Microsoft has reported a zero-day vulnerability in Internet Explorer, which is already being exploited for "limited targeted attacks." The problem received the identifier CVE-2020-0674 and is associated with a vulnerability in the Firefox browser, which became known in early January. Apparently, the mentioned "limited attacks" are part of a larger hacker campaign, which also included attacks on users of Firefox.
Qihoo 360 experts who tweeted that Firefox 0-day was used in conjunction with yet another zero-day problem in Internet Explorer were the first to “exploit” this vulnerability. This entry was later deleted, and Microsoft representatives then refrained from commenting.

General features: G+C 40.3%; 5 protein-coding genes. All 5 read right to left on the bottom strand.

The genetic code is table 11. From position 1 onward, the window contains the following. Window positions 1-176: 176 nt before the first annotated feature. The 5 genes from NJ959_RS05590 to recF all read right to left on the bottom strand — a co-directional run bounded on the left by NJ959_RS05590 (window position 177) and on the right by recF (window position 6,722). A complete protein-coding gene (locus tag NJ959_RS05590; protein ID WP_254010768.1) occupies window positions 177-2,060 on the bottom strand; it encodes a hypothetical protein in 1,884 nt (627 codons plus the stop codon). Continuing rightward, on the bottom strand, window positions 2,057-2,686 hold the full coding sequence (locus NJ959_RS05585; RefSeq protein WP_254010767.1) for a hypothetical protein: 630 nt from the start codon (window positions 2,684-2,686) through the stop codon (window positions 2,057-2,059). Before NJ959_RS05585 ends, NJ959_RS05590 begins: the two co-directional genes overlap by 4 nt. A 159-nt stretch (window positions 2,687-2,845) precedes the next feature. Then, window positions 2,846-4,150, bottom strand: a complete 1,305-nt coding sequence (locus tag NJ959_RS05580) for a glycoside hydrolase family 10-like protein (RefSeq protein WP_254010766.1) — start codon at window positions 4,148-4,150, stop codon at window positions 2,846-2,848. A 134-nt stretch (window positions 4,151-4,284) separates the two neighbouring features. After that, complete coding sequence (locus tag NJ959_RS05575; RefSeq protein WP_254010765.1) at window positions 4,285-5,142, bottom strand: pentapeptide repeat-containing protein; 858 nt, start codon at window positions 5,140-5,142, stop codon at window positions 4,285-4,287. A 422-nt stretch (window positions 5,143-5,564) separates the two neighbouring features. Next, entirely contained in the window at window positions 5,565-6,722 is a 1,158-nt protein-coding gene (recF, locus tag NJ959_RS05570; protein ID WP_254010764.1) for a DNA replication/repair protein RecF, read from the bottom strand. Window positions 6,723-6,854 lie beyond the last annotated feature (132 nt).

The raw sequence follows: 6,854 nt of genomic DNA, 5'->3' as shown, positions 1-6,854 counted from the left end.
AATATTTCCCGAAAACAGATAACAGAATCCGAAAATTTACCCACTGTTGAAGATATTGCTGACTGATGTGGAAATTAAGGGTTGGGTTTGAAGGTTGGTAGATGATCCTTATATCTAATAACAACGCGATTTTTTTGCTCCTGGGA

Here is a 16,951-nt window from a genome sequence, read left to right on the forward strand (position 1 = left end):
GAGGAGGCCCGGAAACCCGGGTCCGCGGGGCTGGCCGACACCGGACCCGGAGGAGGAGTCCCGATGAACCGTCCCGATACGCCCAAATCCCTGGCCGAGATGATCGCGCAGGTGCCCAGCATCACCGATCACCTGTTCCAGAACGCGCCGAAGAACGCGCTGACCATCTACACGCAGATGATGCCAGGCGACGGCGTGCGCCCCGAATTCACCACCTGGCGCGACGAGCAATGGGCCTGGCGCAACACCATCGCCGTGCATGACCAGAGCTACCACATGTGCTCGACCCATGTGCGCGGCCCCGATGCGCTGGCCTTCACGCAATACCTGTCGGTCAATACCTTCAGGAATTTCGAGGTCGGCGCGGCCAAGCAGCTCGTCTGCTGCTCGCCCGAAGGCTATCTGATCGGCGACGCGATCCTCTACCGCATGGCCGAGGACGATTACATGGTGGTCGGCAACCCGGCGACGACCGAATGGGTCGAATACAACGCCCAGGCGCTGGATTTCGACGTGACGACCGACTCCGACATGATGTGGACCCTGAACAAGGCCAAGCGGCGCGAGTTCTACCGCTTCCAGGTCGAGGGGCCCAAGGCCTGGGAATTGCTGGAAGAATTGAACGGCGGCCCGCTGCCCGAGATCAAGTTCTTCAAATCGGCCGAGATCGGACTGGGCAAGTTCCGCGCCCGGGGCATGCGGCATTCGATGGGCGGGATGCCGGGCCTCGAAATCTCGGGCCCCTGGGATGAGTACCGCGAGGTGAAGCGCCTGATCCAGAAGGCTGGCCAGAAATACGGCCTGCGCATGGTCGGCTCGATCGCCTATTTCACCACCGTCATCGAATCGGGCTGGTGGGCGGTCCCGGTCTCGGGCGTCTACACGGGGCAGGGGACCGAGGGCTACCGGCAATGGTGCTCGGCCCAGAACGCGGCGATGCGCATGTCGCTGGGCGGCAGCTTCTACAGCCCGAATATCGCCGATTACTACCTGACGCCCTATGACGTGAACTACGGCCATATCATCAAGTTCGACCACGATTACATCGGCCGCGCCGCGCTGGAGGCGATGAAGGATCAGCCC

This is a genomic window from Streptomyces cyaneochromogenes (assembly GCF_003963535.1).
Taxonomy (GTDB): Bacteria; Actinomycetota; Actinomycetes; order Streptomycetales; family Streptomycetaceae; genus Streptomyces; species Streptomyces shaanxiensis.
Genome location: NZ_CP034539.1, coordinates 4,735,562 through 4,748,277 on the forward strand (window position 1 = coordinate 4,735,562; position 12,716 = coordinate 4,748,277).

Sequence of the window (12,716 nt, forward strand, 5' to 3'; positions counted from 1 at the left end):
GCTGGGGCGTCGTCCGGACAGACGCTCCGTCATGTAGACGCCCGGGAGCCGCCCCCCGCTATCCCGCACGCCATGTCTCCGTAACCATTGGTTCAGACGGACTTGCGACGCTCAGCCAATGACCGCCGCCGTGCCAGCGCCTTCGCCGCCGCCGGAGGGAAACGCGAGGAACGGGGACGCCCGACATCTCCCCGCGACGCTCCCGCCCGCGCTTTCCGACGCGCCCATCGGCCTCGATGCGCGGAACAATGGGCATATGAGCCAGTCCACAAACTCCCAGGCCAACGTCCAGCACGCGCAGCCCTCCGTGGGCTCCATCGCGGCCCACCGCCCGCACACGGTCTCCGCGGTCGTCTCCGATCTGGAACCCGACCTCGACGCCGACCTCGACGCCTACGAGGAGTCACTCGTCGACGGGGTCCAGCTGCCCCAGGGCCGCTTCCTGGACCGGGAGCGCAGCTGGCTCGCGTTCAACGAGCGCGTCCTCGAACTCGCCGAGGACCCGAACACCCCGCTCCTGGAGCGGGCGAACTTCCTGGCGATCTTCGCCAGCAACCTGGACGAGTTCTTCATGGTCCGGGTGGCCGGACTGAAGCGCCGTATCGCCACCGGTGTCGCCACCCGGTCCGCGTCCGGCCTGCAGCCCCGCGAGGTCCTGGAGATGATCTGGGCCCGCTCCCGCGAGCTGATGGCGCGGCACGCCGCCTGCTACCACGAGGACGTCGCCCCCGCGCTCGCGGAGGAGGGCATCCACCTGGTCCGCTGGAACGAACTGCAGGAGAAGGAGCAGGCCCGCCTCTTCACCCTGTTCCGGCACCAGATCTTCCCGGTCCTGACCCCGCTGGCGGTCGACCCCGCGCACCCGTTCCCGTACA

Now Microsoft experts describe the zero-day vulnerability as a remote code execution (RCE) problem, which is associated with the IE script engine and violation of the integrity of memory information. Exploiting the problem allows an attacker to execute arbitrary code in the context of the current user. To do this, just lure the IE user to a malicious site.
According to Microsoft, the vulnerability affects Internet Explorer 9, 10 and 11 when running on Windows 7, 8.1, 10, Server 2008, Server 2012, Server 2016 and Server 2019. However, there is no patch for a fresh problem yet, and instead of fixing it, Microsoft published safety recommendations (ADV200001) to reduce risks. It is reported that work on the patch is already underway, but the exact date of its release has not yet been announced.